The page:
Drinking water management

Only three per cent of the water on our planet is fresh water; only a small proportion of this can be used as drinking water. Climate change is having an increasing impact on the security of our drinking water supply, and not just in arid regions. Forward-looking and sustainable management of drinking water resources is therefore important.

Municipalities are facing challenges, especially in coastal regions. Due to rising sea levels, salt water threatens to penetrate underground freshwater reservoirs and thus render drinking water resources unusable. Increasing tourism, a rising need for water in farming and agriculture and a comparatively high population density are making the problem worse.

Our tasks

GRS has been working on the issue of drinking water for more than ten years now. Together with various partners from science, authorities and water utilities, we develop models and simulation codes to support sustainable and safe drinking water management, looking at the following aspects:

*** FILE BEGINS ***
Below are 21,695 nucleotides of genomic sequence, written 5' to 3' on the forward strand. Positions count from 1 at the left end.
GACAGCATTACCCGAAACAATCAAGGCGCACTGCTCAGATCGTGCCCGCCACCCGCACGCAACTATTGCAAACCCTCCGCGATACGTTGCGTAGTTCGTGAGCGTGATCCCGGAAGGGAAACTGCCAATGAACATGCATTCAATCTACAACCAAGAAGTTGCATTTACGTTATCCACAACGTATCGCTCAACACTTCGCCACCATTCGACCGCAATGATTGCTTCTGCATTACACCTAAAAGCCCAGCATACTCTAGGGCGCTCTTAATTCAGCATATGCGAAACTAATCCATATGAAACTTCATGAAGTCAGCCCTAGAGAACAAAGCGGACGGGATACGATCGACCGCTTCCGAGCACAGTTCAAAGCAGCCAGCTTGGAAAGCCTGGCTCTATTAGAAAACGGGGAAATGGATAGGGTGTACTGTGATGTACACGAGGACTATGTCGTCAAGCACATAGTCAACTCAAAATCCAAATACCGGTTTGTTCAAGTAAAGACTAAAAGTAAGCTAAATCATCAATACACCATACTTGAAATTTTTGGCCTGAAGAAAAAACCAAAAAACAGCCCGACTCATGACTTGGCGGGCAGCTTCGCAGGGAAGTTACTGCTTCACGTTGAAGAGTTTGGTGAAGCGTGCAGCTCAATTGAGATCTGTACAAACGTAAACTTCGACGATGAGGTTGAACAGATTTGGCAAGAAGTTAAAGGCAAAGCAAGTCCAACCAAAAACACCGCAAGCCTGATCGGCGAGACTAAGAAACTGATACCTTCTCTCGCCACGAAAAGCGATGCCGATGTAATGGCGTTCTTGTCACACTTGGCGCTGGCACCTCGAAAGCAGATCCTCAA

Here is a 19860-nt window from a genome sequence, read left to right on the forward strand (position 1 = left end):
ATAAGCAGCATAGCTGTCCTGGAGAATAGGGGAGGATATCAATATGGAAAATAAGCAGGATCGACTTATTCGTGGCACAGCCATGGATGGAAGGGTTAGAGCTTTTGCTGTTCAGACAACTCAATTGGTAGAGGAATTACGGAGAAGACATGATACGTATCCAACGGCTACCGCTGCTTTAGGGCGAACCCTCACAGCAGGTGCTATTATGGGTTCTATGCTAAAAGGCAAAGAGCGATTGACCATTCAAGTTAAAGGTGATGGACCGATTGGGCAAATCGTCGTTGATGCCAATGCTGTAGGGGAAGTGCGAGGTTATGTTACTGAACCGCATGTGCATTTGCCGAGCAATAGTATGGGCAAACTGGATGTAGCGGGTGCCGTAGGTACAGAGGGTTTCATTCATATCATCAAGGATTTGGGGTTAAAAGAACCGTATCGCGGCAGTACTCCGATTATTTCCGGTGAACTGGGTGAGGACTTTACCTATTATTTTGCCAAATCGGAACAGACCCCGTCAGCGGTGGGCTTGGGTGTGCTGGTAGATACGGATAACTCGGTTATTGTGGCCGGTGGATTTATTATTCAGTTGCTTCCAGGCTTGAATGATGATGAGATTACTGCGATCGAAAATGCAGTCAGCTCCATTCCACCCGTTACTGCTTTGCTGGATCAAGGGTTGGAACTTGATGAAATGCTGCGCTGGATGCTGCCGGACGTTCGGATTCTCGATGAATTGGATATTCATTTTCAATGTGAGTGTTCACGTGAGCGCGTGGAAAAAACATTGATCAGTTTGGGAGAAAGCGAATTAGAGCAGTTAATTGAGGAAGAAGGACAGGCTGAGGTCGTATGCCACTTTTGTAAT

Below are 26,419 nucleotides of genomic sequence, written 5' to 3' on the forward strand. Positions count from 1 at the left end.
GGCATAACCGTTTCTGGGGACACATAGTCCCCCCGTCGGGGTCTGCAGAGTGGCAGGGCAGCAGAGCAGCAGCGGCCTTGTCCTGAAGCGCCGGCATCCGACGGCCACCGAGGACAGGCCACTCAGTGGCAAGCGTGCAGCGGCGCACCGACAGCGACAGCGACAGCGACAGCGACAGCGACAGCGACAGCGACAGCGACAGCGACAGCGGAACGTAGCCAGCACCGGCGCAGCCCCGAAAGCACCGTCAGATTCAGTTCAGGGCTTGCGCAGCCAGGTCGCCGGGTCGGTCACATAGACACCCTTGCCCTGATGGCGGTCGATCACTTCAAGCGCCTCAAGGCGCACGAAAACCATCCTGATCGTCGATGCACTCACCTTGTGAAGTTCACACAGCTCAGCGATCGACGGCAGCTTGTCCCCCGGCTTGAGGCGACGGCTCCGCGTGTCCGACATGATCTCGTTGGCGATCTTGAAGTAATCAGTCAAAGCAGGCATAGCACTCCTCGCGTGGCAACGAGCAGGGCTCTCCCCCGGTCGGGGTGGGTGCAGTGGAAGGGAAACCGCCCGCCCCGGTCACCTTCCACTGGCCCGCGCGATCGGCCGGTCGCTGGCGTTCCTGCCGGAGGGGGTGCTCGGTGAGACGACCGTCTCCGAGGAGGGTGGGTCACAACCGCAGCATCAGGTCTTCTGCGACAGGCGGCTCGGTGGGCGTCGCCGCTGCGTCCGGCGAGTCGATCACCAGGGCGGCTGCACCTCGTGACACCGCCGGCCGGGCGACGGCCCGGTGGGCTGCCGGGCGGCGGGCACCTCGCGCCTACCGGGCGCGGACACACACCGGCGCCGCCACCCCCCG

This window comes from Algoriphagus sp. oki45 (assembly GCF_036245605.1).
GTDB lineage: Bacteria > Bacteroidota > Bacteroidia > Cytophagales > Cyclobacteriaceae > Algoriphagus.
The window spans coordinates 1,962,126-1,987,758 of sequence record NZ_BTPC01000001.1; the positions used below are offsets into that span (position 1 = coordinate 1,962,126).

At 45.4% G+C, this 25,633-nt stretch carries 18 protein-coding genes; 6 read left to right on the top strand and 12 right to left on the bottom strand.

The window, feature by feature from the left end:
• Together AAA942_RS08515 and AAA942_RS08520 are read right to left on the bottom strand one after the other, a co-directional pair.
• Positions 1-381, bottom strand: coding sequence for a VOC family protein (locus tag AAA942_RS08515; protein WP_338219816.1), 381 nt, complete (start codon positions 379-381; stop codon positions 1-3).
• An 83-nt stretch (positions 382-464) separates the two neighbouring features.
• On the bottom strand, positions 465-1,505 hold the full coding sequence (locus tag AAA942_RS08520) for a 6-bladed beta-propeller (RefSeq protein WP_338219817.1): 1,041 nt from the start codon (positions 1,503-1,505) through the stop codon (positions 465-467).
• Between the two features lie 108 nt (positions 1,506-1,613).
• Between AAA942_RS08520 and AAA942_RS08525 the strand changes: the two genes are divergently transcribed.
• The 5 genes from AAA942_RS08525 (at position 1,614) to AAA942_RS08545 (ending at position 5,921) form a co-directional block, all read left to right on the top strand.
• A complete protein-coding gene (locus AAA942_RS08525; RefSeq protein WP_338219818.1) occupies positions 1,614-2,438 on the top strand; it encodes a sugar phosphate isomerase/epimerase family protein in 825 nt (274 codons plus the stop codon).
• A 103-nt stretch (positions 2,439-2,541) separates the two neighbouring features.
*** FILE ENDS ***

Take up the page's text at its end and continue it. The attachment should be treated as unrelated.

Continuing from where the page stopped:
• Development of tools (e.g. simulation codes) that enable decision-makers in authorities and companies to define criteria for sustainable drinking water management   
  • Analyses of the influence of climate change and demographic development on the availability of drinking water  
  • Influence of climate change and demographic development on the availability of drinking water 
  • Studie on drinking water management in coastal regions  
  • Development of methods for forecasting different scenarios regarding the availability of drinking water 
  • Analysis of influence of changes in groundwater recharge and sea level rise as effects of climate change 
  • Analysis of scenarios for the demand for drinking water: regional economic and demographic developments, possible competition for use between public water suppliers, industry and agriculture 
  • Development of hydrological and hydrogeological models 
  • Development and application of calculation codes to simulate groundwater flows 
  • Testing of guidelines for drinking water supply